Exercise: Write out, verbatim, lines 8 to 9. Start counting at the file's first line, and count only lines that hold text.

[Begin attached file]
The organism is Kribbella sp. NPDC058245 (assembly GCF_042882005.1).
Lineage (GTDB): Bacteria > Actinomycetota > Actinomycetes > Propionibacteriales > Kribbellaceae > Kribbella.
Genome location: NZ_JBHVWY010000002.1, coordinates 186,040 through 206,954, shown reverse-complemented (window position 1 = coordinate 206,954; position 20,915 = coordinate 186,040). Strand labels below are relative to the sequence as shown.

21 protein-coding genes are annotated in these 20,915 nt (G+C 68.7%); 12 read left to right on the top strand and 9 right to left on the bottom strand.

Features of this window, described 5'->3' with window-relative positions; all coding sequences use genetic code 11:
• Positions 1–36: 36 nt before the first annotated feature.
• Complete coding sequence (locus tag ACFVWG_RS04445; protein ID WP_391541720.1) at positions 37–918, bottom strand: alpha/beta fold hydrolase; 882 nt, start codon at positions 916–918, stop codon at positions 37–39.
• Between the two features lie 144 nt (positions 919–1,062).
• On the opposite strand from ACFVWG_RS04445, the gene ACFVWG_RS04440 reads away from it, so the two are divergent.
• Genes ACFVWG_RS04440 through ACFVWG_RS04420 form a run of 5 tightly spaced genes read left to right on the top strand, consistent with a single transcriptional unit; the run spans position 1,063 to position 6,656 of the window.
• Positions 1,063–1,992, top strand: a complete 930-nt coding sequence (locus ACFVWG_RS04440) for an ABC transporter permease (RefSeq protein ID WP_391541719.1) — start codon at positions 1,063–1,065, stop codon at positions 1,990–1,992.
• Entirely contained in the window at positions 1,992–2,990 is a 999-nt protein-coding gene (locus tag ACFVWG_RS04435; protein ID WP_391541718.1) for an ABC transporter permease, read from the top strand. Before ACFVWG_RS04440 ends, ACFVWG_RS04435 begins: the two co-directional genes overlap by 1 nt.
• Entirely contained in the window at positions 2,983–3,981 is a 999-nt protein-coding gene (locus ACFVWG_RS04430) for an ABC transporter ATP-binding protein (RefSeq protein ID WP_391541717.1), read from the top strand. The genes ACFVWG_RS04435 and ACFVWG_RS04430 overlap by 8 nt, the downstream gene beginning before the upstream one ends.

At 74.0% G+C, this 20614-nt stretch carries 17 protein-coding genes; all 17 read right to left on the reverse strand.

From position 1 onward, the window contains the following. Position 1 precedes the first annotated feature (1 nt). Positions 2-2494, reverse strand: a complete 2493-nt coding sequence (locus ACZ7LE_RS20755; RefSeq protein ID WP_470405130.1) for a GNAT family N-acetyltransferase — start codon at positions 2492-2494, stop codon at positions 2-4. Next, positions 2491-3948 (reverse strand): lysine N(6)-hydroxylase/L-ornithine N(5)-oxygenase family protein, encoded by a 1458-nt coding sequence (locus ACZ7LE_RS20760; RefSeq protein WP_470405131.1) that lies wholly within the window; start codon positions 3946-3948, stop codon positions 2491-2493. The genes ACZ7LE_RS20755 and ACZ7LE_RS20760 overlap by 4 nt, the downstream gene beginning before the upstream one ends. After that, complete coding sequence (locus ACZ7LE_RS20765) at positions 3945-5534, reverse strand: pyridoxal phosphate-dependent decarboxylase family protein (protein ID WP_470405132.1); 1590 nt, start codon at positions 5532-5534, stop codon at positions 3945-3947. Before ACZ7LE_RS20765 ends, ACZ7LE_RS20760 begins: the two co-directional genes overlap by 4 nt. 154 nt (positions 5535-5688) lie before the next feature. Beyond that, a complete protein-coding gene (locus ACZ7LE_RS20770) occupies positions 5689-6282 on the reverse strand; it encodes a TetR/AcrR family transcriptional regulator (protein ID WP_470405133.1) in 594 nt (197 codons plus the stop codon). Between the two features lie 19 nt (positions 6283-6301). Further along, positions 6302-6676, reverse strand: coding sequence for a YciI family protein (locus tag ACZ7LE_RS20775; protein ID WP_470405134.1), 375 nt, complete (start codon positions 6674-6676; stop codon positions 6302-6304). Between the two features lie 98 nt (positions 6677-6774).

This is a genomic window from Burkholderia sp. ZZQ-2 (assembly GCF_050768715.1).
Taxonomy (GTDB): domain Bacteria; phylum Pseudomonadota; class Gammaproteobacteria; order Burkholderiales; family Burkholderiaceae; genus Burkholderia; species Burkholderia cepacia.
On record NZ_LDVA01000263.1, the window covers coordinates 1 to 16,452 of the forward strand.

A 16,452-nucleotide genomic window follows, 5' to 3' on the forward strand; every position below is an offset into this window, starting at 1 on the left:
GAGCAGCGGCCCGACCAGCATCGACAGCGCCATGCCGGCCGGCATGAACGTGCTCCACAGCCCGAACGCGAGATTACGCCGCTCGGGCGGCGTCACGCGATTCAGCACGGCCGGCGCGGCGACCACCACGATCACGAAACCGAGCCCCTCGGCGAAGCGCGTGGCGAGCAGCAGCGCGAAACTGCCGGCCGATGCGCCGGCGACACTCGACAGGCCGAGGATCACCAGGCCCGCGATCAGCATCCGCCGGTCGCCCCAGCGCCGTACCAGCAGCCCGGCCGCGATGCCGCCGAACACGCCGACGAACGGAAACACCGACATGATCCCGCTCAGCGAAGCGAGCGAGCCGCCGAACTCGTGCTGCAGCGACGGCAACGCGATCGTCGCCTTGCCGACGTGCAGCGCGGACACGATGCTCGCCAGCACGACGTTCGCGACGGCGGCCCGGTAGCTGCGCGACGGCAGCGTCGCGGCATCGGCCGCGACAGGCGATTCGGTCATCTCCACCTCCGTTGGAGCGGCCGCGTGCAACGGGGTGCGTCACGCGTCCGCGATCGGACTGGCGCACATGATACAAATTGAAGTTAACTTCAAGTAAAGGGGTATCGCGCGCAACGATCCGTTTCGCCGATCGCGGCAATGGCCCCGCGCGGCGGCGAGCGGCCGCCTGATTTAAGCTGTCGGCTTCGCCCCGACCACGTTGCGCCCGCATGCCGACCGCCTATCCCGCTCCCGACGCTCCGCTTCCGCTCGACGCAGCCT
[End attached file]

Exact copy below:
• Between the two features lie 144 nt (positions 919–1,062).
• On the opposite strand from ACFVWG_RS04445, the gene ACFVWG_RS04440 reads away from it, so the two are divergent.